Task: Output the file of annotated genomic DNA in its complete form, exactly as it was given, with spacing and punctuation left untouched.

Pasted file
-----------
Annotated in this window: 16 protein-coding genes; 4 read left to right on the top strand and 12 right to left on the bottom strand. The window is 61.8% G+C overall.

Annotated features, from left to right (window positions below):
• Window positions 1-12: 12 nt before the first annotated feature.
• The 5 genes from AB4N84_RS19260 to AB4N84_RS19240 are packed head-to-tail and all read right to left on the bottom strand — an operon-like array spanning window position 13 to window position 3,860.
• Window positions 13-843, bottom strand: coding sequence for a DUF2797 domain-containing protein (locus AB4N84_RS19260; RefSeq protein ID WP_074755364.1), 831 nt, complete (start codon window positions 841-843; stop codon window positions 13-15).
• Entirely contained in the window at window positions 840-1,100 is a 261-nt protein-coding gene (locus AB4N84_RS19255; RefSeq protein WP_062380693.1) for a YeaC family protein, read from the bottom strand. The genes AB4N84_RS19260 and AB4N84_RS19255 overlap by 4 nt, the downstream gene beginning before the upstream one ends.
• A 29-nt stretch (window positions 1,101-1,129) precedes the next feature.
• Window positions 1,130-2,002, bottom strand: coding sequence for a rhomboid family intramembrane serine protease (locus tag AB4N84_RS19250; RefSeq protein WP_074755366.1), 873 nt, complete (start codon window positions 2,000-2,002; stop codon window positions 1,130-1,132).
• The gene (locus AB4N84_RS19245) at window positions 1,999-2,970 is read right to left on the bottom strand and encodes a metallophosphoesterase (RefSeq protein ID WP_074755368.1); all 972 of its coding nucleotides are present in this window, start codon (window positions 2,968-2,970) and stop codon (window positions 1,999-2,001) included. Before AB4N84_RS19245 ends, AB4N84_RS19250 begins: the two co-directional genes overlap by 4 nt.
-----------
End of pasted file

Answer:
Annotated in this window: 16 protein-coding genes; 4 read left to right on the top strand and 12 right to left on the bottom strand. The window is 61.8% G+C overall.

Annotated features, from left to right (window positions below):
• Window positions 1-12: 12 nt before the first annotated feature.
• The 5 genes from AB4N84_RS19260 to AB4N84_RS19240 are packed head-to-tail and all read right to left on the bottom strand — an operon-like array spanning window position 13 to window position 3,860.
• Window positions 13-843, bottom strand: coding sequence for a DUF2797 domain-containing protein (locus AB4N84_RS19260; RefSeq protein ID WP_074755364.1), 831 nt, complete (start codon window positions 841-843; stop codon window positions 13-15).
• Entirely contained in the window at window positions 840-1,100 is a 261-nt protein-coding gene (locus AB4N84_RS19255; RefSeq protein WP_062380693.1) for a YeaC family protein, read from the bottom strand. The genes AB4N84_RS19260 and AB4N84_RS19255 overlap by 4 nt, the downstream gene beginning before the upstream one ends.
• A 29-nt stretch (window positions 1,101-1,129) precedes the next feature.
• Window positions 1,130-2,002, bottom strand: coding sequence for a rhomboid family intramembrane serine protease (locus tag AB4N84_RS19250; RefSeq protein WP_074755366.1), 873 nt, complete (start codon window positions 2,000-2,002; stop codon window positions 1,130-1,132).
• The gene (locus AB4N84_RS19245) at window positions 1,999-2,970 is read right to left on the bottom strand and encodes a metallophosphoesterase (RefSeq protein ID WP_074755368.1); all 972 of its coding nucleotides are present in this window, start codon (window positions 2,968-2,970) and stop codon (window positions 1,999-2,001) included. Before AB4N84_RS19245 ends, AB4N84_RS19250 begins: the two co-directional genes overlap by 4 nt.